MONEY matters

Mark Zaifman's thoughts on money, global economic trends and politics

Sharing the Same Financial Goals is Key to Successful Retirement

Mark Zaifman   |    Thu, Jun 09, 2011 @ 10:08 AM

financial planning adventure

Trent from The Simple Dollar has written a post called Robinson Crusoe and Our Journey which I had to share with you. This post inspired me to re-read Daniel Defoe’s classic book Robinson Crusoe – so right off the bat, thanks Trent, for the reminder of this not-so-childhood classic.

Trent says the book struck a chord because of his recent journey which appeared to have been about money, but was so much more, in his words, “rethinking what’s actually important to me.” So often this journey is the springboard to discovering what one's relationship with money really is. As a holistic financial planner, I constantly question clients on what it is they absolutely need, what their values are, and as Trent mentions, what is actually important to them.

Prospective clients sometimes come to me with very specific ideas for their future, in other words, they know exactly what they want and just want my help and expertise in getting there. But as we dig deeper, asking the questions that challenge their assumptions, we often find variations on their original goals.

Where they thought that ‘building their dream home’ was a top priority, a client may discover it was an old stale ideal that has been kicking around more out of habit than anything else. Sometimes when you and your spouse identify and set a goal, but don’t revisit it in a sincere way, you can find that one of you are no longer interested in that particular goal. Communicating about present needs and desires are crucial in a relationship and in financial planning. The last thing you want is to find yourselves looking at each other after the fact saying, “but I thought YOU wanted this?”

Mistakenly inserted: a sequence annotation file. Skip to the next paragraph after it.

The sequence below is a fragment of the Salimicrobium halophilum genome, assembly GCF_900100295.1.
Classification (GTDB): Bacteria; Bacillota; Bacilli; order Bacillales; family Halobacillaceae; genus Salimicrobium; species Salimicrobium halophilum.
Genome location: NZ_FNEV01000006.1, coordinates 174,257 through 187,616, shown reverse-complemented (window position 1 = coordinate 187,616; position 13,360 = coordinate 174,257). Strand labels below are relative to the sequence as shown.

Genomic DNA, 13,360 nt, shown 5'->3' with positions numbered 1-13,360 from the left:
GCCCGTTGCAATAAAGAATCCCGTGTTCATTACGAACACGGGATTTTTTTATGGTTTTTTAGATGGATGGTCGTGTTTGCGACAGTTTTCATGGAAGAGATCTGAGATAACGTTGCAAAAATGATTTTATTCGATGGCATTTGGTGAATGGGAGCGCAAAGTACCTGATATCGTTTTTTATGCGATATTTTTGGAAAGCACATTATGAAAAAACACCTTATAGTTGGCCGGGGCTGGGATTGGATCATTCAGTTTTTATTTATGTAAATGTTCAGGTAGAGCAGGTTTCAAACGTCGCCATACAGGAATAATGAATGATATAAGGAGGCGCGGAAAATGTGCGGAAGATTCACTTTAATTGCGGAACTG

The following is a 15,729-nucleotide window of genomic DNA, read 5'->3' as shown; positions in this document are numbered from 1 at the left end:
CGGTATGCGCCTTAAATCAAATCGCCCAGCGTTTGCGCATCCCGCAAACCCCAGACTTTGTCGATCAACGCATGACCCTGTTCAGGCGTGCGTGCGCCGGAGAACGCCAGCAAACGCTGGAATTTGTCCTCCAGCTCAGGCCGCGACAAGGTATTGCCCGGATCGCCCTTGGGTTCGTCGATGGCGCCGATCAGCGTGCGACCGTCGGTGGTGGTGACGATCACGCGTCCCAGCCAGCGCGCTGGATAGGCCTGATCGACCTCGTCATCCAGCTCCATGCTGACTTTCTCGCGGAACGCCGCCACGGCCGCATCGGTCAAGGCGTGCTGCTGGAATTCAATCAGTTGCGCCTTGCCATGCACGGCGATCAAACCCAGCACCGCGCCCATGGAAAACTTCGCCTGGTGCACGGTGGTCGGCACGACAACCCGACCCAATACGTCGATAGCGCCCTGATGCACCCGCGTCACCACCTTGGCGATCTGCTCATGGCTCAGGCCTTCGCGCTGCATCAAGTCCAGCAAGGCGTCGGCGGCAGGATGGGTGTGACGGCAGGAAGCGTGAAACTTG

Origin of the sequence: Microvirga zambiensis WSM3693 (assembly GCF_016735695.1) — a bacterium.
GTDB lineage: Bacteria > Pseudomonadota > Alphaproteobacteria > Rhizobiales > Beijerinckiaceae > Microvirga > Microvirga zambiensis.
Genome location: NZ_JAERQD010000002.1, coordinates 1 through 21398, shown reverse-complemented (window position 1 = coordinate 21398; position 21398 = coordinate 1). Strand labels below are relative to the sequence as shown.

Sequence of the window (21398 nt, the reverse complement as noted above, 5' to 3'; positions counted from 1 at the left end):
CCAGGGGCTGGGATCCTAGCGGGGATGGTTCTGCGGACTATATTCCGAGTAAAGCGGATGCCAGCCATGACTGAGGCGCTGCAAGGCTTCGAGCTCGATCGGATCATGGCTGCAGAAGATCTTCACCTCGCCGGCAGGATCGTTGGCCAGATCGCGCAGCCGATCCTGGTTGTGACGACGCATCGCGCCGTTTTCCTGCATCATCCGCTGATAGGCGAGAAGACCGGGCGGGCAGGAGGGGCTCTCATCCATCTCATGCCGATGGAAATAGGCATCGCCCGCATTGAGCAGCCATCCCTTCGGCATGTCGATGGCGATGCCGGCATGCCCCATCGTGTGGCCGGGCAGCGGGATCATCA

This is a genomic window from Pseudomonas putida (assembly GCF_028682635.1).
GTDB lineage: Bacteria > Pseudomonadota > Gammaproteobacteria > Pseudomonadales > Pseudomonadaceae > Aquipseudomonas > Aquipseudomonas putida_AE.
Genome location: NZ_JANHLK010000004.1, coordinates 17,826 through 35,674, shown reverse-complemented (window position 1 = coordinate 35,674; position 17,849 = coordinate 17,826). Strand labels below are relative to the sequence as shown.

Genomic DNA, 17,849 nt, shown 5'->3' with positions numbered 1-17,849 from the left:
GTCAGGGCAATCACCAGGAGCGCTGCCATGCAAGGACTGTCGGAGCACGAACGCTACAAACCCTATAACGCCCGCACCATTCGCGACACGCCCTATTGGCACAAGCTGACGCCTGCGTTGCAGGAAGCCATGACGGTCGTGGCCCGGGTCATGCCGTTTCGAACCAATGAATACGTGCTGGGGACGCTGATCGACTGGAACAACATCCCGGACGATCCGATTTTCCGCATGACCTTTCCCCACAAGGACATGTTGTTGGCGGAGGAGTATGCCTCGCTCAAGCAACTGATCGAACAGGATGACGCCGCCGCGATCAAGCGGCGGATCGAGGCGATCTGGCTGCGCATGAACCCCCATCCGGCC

The concept of 'retiring early to have more time to travel’ sounds like a great idea, but most people are rarely ready for drastic changes such as going from an exciting busy career with structure, goals and timelines to long, endless days of free time. Faced with this - most people honestly don’t know what to do with themselves and will transition more successfully by moving from full-time to part-time work/volunteering initially.

I don’t ever dismiss or minimize a client’s dreams or goals – but I do ask them to examine them closely. And once we get through that process, of either tweaking, changing, re-creating, or re-evaluating what is usually an originally brilliant idea – I lead the way in the adventure of making it happen for them.

Can you see why I love my job?

Crusoe photo by Le Petit Poulailler